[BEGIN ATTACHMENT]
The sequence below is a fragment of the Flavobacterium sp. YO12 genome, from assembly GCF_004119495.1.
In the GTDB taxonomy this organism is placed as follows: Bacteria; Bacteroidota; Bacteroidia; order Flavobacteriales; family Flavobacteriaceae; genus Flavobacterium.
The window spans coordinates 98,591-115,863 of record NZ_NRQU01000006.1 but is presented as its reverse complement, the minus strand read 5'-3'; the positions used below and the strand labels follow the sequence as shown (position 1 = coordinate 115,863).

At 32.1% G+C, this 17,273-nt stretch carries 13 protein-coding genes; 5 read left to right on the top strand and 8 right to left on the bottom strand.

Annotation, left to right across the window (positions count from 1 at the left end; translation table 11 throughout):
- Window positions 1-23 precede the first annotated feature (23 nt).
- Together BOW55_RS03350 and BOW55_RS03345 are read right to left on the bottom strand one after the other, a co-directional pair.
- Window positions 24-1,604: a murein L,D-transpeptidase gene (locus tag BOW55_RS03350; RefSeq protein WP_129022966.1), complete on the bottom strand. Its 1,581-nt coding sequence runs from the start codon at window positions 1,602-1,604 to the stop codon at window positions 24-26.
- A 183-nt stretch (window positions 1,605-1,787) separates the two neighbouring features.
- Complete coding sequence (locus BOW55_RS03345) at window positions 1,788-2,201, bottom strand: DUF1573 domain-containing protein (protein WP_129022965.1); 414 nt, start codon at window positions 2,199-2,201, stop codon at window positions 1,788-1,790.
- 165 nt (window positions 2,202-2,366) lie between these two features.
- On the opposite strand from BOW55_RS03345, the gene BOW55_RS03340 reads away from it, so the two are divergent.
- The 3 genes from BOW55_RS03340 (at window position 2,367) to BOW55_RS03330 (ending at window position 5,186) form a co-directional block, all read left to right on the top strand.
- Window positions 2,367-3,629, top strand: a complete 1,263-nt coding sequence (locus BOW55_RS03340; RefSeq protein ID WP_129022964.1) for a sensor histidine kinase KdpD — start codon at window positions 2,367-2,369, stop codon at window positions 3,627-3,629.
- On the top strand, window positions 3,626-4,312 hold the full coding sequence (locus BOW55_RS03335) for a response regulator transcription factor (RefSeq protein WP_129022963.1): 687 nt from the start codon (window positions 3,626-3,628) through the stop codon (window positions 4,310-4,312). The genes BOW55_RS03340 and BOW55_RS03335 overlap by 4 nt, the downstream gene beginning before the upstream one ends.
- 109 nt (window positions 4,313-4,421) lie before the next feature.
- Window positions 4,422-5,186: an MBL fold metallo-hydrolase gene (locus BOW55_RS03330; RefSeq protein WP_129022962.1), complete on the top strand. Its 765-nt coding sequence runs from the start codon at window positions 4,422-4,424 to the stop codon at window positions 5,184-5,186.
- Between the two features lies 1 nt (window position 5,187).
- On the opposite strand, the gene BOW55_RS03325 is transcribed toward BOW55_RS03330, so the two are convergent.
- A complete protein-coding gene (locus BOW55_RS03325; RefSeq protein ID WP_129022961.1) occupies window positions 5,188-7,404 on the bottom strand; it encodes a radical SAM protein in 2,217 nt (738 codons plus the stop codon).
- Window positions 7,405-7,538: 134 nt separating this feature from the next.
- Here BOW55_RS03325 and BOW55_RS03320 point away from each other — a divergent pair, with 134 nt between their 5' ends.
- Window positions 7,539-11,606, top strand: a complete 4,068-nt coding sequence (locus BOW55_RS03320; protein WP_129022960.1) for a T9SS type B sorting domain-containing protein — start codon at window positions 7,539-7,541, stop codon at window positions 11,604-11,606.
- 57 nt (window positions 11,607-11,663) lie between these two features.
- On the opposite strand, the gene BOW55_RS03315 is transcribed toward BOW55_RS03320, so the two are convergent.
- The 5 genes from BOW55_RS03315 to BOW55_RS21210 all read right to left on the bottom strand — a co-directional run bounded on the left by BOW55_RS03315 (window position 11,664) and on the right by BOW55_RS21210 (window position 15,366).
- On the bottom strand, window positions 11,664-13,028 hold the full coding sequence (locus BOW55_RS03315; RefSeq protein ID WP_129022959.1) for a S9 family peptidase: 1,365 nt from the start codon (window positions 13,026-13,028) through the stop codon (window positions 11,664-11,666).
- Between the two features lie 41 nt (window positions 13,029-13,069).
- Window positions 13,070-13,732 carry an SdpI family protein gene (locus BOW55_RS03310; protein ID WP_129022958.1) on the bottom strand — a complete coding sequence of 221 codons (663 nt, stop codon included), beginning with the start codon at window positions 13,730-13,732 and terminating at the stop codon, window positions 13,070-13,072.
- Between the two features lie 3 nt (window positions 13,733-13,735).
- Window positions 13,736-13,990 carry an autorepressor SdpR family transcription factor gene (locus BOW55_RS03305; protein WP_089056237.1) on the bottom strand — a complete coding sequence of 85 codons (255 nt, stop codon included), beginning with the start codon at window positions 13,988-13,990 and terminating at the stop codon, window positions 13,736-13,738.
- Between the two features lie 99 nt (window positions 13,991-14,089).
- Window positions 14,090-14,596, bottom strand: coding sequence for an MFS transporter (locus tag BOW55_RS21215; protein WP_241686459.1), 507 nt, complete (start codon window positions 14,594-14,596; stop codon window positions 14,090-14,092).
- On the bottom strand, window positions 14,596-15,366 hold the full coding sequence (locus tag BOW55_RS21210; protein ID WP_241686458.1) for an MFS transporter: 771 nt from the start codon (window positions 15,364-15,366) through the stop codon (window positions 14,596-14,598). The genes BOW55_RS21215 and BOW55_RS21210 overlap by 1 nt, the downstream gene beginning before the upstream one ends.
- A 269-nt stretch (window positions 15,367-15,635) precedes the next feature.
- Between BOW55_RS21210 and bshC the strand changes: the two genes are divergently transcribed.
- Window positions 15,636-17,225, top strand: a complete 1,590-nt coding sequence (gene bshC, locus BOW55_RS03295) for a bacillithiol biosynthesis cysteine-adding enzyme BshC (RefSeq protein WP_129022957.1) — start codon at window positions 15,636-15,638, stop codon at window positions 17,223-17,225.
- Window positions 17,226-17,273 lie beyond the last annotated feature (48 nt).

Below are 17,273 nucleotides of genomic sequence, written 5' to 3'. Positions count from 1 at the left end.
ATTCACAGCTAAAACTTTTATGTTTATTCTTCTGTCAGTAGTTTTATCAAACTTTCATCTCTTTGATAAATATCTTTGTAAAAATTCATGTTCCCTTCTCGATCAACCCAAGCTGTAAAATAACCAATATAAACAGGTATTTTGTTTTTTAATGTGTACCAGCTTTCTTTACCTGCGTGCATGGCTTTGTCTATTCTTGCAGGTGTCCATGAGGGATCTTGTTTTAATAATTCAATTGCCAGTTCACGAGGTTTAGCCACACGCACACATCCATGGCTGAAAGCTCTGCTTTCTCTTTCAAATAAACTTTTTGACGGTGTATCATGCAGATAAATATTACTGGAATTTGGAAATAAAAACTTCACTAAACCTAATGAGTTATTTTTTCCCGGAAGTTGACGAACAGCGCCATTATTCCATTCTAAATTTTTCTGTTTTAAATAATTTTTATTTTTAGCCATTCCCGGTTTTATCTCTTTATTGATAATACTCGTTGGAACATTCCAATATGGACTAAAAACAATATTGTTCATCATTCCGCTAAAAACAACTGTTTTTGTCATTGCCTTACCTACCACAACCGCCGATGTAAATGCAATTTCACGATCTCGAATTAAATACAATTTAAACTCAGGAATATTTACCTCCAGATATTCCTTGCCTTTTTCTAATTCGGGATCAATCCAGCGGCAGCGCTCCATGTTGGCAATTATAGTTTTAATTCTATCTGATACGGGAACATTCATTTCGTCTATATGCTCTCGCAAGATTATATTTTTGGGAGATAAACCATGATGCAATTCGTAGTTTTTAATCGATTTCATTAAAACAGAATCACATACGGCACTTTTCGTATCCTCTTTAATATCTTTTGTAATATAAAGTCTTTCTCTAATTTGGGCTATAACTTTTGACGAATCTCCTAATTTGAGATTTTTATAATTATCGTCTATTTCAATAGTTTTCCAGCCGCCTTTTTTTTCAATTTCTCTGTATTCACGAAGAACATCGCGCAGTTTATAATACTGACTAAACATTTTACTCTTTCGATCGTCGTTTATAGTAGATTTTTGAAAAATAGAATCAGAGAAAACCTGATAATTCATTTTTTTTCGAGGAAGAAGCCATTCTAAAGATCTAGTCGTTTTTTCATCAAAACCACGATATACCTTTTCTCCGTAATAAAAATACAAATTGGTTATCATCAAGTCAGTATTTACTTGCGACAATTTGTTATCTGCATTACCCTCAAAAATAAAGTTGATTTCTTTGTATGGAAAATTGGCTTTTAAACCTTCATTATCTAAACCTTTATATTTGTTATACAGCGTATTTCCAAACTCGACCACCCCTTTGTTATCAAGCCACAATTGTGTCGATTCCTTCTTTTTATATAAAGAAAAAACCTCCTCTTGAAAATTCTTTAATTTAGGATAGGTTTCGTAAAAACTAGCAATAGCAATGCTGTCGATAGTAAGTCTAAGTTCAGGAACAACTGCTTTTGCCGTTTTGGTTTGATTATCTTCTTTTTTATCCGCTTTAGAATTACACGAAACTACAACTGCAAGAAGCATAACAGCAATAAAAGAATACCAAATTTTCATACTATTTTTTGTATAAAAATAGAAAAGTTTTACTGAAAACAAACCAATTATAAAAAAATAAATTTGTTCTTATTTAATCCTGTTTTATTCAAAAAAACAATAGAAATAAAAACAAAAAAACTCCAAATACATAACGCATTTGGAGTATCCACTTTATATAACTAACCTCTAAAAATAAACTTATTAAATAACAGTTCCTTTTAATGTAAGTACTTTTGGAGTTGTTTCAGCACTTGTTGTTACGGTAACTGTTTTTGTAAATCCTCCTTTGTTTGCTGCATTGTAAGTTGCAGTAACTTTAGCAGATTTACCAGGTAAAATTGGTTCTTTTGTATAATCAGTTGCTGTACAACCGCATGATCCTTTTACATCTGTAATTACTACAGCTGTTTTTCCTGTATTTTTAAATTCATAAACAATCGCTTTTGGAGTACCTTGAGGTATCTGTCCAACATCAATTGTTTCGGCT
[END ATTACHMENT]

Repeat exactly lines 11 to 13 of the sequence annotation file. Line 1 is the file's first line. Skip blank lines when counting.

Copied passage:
- 165 nt (window positions 2,202-2,366) lie between these two features.
- On the opposite strand from BOW55_RS03345, the gene BOW55_RS03340 reads away from it, so the two are divergent.
- The 3 genes from BOW55_RS03340 (at window position 2,367) to BOW55_RS03330 (ending at window position 5,186) form a co-directional block, all read left to right on the top strand.